Dartington Trust continues its transition to a target of net zero carbon by 2030 by further reducing the use of oil.
Pipework has been laid to connect the Dartington Estate’s main biomass boiler, which uses wood chip pellets, to the buildings at Higher Close, used for staff offices and for the student refectory and common room.
It will reduce the annual cost to less than one sixth of the former bill – just over £25,000. In addition the cost of the switch from the old oil burner system will be paid for by the savings in just seven months according to Dartington Trust’s facilities manager Nick Harris, who has led the project.
Nick said the biomass is considered a carbon neutral energy source as long as the chips are sourced from a sustainable and regenerative source. The Trust meets this criteria by using material supplied by a company from Frome in Somerset using wood offcuts.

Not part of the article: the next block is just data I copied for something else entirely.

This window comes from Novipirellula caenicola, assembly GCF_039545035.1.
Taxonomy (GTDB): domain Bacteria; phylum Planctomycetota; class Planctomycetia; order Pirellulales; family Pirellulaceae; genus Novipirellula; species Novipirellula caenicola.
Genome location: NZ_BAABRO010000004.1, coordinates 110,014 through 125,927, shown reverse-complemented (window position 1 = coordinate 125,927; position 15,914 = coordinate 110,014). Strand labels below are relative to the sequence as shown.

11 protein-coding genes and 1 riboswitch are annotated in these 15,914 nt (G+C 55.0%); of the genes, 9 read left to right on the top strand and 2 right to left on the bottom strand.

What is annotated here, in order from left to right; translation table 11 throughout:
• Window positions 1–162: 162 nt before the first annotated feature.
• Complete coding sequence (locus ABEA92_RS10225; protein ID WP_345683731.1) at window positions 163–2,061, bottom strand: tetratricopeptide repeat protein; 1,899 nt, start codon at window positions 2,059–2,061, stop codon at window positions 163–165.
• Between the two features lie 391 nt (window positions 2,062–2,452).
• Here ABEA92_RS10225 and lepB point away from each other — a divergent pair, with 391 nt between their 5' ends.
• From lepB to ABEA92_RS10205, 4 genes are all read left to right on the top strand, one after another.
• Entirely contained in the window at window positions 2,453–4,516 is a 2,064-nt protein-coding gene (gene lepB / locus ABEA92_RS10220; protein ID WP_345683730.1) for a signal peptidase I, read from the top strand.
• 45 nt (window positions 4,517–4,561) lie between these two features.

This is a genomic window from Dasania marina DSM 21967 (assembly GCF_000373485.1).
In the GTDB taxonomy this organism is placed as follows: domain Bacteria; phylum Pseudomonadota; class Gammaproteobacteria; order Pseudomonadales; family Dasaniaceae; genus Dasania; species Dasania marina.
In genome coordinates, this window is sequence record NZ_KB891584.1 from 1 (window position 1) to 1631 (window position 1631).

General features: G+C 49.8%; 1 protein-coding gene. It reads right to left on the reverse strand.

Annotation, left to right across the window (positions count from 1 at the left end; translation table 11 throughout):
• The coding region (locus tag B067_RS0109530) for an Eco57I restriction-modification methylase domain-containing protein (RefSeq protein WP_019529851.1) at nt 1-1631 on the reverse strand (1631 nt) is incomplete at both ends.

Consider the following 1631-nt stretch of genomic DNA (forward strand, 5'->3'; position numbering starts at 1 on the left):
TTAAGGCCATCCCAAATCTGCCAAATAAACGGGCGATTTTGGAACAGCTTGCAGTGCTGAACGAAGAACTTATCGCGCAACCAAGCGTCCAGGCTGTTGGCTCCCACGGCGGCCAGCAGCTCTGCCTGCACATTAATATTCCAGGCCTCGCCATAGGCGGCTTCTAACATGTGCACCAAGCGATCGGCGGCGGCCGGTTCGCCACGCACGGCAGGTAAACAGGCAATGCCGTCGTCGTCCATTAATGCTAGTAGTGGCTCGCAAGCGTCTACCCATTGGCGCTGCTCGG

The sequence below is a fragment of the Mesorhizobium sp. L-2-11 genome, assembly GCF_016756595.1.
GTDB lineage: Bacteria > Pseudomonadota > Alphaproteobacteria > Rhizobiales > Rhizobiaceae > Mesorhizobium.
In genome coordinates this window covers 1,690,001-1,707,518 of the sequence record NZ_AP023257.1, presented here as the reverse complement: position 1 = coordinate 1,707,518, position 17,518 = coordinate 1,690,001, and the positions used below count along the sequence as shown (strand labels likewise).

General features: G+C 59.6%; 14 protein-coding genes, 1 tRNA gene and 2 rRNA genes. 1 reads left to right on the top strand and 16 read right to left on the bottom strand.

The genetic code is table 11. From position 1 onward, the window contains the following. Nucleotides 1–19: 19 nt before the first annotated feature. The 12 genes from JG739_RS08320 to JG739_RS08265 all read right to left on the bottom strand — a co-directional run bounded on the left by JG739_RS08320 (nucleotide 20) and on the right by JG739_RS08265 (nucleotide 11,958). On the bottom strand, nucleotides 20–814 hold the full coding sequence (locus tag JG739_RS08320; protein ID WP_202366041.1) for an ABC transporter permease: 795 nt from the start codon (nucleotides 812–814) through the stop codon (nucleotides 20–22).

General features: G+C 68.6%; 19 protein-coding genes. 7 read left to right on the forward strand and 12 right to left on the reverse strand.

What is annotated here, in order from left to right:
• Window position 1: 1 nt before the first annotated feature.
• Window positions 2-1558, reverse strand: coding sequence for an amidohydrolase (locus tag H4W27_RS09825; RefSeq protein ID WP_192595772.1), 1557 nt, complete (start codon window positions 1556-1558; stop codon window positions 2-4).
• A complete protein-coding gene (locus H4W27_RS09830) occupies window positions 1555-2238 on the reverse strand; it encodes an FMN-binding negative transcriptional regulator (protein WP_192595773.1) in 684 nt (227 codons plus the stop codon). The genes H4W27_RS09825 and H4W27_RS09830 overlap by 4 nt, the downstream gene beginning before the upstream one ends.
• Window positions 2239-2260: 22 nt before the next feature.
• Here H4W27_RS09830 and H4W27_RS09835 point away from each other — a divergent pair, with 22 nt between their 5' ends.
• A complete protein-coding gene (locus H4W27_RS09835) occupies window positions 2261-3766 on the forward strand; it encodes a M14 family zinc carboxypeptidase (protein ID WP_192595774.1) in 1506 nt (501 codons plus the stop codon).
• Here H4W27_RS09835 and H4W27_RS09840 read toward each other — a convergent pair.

CEO Alan Boldon emphasised that this was a significant step forward for the Trust there was a still an environmental cost associated with biomass and this phase was simply part of the Trust’s transitional plan to meet 2030 targets.
The biomass boiler, was already providing heat to the listed medieval Courtyard buildings, café and the Green Table and the Barn Café and student accommodation blocks surrounding Higher Close.
However it now the entire Higher Close building and surrounding accommodation blocks via the biomass boiler, behind the Green Table café.
In addition to the significant savings and reduced carbon emissions by switching away from oil, the Trust will get an additional annual grant of £20,000 as part of the Renewable Heat Incentive Scheme.